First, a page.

PARIS â€“ Airbus knew since at least 2002 about problems with the type of speed sensor that malfunctioned on an Air France passenger plane that went down in June, The Associated Press has learned. But air safety authorities did not order their replacement until after the crash, which killed all 228 people aboard.
The tubes, about the size of an adult hand and fitted to the underbelly of a plane, are vulnerable to blockage from water and icing. Experts have suggested that Flight 447’s sensors, made by French company Thales SA, may have iced over and sent false speed information to the computers as the plane ran into a thunderstorm at about 35,000 feet (10,600 meters).
The exact role the sensors â€” known as Pitots â€” played in the crash may never be known without the flight recorders, which have not been recovered and which have stopped emitting signals. Investigators insist sensor malfunction was not the cause of the crash, but many pilots think false speed readings may have triggered a chain of events that doomed the plane.
Fernando Alonso, head of Flight Operations at Airbus, maintains the doomed Airbus A330 plane was “totally airworthy.”
“There is no question for me the safety, the reliability of the airplane nor of the maintenance and operation procedures used by our operators,” he said.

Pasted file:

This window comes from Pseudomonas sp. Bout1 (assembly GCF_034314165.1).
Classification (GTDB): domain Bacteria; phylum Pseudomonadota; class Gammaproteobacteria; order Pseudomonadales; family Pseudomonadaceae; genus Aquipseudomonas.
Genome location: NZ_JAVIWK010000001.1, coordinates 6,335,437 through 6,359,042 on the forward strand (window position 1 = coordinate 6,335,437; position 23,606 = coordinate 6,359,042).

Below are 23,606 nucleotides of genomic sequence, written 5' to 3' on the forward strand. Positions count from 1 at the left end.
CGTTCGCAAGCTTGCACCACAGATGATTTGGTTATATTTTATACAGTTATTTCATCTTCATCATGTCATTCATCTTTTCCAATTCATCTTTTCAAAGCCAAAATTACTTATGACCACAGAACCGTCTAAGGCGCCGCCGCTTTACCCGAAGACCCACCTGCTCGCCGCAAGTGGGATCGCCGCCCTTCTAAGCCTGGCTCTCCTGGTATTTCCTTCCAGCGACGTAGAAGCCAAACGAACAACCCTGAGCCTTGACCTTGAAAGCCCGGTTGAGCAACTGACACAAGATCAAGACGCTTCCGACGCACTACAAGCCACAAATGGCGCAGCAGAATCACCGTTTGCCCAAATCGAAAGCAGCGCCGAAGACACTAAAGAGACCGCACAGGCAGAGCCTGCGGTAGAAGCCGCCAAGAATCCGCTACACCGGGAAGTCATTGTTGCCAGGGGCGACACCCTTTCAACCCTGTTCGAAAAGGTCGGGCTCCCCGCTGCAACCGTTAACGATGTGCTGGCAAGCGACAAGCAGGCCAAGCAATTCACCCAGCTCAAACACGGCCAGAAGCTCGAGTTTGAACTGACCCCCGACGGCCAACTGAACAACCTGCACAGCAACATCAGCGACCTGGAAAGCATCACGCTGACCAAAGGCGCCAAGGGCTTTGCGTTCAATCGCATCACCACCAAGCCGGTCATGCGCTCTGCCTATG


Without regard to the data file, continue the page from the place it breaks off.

The plane was flying from Rio de Janeiro back to the French capital when it went down in a remote area of the Atlantic, 1,500 kilometers (930 miles) off Brazil’s mainland and far from radar coverage. Automatic messages transmitted by the plane show its computer systems no longer knew its speed, and the automatic pilot and thrust functions were turned off.
Several European airline pilots, including former Air France captain Gerard Feldzer, believe a reading of the messages suggests Air France pilots were suddenly forced to take manual control in near impossible conditions: a cockpit ringing with warning bells and flashing lights, some of them contradictory, with few clues to speed, altitude and nighttime weather conditions.